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Video shows UN team inspecting rocket fragment

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Photo -   FILE - This Aug. 25, 2013 file photo shows black columns of smoke rising from heavy shelling in the Jobar neighborhood in East of Damascus, Syria. The Obama administration is sure about one thing: Syrian President Bashar Assad’s regime must be punished after allegedly using deadly chemical weapons, possibly including sarin gas, to kill hundreds of its own people. U.S. and allies accuse Assad of crossing the red line that President Barack Obama said would have “enormous consequences.” That is now expected to trigger a military strike, limited both in time and scope, with the goal of downgrading and weakening Assad's regime _ but not topple him or destroy his forces. (AP Photo/Hassan Ammar, File)
FILE - This Aug. 25, 2013 file photo shows black columns of smoke rising from heavy shelling in the Jobar neighborhood in East of Damascus, Syria. The Obama administration is sure about one thing: Syrian President Bashar Assad’s regime must be punished after allegedly using deadly chemical weapons, possibly including sarin gas, to kill hundreds of its own people. U.S. and allies accuse Assad of crossing the red line that President Barack Obama said would have “enormous consequences.” That is now expected to trigger a military strike, limited both in time and scope, with the goal of downgrading and weakening Assad's regime _ but not topple him or destroy his forces. (AP Photo/Hassan Ammar, File)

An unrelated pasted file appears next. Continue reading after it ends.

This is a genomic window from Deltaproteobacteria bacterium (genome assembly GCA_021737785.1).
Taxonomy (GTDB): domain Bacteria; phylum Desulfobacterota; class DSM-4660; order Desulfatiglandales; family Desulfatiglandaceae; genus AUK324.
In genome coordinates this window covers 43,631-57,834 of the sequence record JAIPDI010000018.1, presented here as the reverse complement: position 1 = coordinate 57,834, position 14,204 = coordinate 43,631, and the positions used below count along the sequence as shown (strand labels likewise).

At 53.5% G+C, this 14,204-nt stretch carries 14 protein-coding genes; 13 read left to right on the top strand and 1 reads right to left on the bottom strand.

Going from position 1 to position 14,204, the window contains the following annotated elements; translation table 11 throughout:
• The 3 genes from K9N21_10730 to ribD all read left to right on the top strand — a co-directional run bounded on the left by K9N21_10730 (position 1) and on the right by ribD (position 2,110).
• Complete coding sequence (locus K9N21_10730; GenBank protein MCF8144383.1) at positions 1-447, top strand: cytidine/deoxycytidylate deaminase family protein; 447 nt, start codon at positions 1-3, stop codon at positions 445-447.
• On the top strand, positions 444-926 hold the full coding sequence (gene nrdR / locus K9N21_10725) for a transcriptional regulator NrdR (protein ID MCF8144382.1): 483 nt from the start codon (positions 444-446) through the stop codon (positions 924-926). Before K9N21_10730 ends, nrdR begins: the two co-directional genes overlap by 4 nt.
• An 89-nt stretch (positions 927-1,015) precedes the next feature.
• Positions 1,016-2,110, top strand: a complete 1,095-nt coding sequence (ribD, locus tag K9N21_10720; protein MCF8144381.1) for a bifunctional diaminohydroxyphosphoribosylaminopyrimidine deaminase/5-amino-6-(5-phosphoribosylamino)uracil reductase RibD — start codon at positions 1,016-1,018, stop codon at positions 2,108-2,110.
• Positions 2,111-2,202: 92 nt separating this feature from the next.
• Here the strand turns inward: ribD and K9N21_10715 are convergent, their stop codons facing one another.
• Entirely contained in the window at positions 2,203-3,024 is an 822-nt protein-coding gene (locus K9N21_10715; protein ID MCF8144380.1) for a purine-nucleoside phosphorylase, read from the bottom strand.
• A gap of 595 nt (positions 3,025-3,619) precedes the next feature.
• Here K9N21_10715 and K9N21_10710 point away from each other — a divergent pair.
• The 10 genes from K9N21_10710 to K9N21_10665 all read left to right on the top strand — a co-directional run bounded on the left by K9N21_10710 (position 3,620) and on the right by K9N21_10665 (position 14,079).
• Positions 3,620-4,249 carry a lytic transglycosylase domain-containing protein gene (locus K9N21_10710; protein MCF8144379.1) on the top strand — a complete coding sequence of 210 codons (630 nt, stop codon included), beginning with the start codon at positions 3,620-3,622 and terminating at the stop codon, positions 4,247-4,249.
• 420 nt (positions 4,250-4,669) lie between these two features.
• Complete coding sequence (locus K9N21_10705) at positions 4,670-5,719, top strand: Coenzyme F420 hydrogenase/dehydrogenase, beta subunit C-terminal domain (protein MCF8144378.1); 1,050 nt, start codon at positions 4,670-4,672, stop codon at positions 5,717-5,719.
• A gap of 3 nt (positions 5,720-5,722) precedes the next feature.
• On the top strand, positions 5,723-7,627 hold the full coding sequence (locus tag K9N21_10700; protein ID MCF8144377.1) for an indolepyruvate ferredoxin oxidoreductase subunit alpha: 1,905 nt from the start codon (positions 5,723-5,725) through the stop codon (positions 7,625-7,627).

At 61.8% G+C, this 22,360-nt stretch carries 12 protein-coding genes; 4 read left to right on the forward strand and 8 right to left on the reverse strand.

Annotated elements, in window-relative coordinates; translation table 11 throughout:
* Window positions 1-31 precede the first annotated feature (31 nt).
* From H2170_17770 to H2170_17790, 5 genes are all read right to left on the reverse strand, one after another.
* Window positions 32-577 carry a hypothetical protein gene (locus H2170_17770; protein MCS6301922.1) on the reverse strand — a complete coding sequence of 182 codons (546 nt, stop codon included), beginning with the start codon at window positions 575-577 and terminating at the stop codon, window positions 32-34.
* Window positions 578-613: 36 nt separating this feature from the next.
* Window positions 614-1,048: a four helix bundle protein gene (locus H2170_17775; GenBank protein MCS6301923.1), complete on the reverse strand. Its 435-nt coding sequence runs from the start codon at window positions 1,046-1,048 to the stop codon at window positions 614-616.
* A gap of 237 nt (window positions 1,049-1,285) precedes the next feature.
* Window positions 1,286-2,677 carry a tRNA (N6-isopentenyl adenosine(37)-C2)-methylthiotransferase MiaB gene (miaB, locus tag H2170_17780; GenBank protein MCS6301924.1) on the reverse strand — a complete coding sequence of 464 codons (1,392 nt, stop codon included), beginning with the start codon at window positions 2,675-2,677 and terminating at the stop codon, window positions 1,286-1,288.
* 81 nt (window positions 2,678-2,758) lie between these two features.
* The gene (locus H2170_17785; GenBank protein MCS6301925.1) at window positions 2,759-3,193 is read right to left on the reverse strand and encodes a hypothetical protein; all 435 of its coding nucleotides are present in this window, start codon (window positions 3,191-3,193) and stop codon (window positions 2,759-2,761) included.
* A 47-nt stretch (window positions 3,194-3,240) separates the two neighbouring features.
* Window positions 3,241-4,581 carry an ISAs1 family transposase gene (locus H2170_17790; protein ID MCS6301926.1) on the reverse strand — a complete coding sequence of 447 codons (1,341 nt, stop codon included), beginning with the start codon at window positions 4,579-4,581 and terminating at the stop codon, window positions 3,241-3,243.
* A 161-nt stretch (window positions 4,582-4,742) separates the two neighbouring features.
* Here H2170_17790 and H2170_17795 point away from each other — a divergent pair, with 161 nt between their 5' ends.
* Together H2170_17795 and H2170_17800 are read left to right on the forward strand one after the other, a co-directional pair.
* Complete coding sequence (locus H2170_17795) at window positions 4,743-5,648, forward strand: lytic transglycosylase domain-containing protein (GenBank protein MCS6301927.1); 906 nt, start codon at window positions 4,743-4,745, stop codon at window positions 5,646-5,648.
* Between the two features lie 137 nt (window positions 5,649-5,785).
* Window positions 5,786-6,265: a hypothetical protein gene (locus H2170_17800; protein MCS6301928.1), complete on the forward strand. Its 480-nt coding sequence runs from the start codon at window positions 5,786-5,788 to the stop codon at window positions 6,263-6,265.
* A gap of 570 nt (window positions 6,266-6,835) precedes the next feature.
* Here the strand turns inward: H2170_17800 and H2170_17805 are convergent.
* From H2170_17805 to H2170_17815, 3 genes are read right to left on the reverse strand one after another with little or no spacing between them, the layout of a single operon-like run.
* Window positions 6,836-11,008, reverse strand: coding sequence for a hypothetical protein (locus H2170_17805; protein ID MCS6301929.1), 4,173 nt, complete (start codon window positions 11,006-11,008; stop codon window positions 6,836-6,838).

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WASHINGTON (AP) — Weapons analysts are poring over new videos from Syria that purport to show U.N. chemical weapons experts examining a recovered rocket fragment.

The rocket may have been used in the suspected nerve agent attack a week ago near Damascus. Analysts said the fragment appears to have come from a short-range artillery rocket commonly used by Syria's army. That could complicate the goals of a U.S. missile strike because there are many such rocket launchers scattered across Syria.

The video shows inspectors measuring and photographing the rocket fragment. British analyst Eliot Higgins said it could be from a Russian-made BM-14 140 mm rocket, capable of carrying explosives or chemical payloads.

Australian weapons expert Nic Jenzen-Jones said Syria's army deploys so many short-range rockets it would be hard to destroy them all.

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